Author: Oriol Pons Puig -
One of the workshop sessions for first-year mechanical engineers consists of modelling a car and testing its aerodynamics. In this workshop, we made the body of the car from a block of Styrofoam and tested the aerodynamics of the model by placing the body in a chassis with wheels and timing it down a slope. The slope consisted of an inclined rectangular box in which air was blown to amplify the car’s drag. Each car had to complete three runs, and the car which achieved the lowest time won. Times were measured using laser sensors.
To qualify for the competition, the highest point of the car's body had to be at least 32mm and the front view of the body had to respect a pattern which imitated the space required to fit a human being. In addition, no extra material could be added to the body of the car.
My winning design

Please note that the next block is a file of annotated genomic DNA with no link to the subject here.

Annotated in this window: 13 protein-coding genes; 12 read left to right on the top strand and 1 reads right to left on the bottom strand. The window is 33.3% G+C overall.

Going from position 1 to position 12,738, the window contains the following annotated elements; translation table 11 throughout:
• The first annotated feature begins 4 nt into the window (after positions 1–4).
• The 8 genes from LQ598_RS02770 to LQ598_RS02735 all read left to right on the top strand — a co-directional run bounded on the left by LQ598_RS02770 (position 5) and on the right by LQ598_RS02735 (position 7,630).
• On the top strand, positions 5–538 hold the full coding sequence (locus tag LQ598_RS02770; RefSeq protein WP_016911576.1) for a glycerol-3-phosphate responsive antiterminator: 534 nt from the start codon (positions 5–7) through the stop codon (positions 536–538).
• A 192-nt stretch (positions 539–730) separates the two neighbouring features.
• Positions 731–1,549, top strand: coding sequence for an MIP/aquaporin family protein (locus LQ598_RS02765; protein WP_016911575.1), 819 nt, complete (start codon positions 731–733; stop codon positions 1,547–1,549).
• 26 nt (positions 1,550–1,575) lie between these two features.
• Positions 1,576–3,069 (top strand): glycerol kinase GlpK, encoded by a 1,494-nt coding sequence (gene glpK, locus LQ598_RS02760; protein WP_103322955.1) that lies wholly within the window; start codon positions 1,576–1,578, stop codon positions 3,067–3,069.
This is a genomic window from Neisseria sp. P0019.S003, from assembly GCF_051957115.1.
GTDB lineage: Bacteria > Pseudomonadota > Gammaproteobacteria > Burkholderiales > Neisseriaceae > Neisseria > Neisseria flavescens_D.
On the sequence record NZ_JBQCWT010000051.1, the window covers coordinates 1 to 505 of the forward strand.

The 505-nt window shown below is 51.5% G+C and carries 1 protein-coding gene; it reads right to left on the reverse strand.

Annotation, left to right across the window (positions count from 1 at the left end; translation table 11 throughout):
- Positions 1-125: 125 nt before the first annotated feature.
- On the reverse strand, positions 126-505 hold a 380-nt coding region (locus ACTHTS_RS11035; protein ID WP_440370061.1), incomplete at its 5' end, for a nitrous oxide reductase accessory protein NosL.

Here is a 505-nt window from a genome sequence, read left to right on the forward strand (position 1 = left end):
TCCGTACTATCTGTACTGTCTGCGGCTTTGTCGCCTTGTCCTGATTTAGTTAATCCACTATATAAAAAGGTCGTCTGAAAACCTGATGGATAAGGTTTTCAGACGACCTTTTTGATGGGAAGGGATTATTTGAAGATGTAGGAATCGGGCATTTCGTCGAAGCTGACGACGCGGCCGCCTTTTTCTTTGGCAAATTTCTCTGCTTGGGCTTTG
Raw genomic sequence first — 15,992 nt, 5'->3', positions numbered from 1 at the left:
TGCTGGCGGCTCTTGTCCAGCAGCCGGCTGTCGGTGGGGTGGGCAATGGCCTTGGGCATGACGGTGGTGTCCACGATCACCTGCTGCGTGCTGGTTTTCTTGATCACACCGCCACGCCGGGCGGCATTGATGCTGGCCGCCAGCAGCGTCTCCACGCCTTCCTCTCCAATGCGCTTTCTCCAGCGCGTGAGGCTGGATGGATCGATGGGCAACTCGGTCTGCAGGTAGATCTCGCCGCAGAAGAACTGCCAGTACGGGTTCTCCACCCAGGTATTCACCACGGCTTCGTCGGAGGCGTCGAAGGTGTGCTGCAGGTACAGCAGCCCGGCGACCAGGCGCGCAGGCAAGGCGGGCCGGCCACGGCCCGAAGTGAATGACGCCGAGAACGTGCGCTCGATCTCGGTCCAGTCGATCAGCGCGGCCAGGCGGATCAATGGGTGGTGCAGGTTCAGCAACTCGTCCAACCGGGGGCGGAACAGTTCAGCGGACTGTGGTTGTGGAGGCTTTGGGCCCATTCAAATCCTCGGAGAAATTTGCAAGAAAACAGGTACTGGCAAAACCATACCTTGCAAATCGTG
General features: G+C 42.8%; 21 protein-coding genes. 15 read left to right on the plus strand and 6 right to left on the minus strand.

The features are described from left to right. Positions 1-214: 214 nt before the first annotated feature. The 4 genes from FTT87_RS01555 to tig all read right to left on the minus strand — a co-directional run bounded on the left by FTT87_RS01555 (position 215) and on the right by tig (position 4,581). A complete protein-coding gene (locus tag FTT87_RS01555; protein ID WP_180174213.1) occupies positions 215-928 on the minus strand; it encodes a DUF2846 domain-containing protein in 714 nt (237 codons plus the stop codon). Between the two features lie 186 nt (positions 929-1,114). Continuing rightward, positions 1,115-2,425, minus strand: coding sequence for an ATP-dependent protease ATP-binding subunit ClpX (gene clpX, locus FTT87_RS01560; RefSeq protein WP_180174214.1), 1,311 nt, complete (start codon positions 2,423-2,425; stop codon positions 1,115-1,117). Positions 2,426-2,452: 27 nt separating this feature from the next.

Before starting to cut my Styrofoam block, I drew some sketches of what I wanted the side and front of the car to look like. This allowed me to not only design the body of the car with minimum drag in mind, but also to plan what needed to be removed and what needed to be sanded, and more importantly, by how much.
It was challenging to predict how the air was going to flow around the edges of the car, yet at the same time, it was very rewarding to see my car's times decreasing as I was shaping the body of the car towards what I had planned. My winning time was 2.440 seconds and my average was 2.450 seconds.
Tips for next year’s students
A large number of contestants were disqualified because they overcut the car case and the car did not fit under the regulations. Therefore, I would strongly suggest thinking twice before cutting with the hot wire. Secondly, I recommend testing your car at the earliest possible stage, once you believe you cannot improve it anymore. The temperature of the room increases noticeably during the competition due to the large number of students and I suspect it affects the performance of the models.
Good luck to next year’s contestants!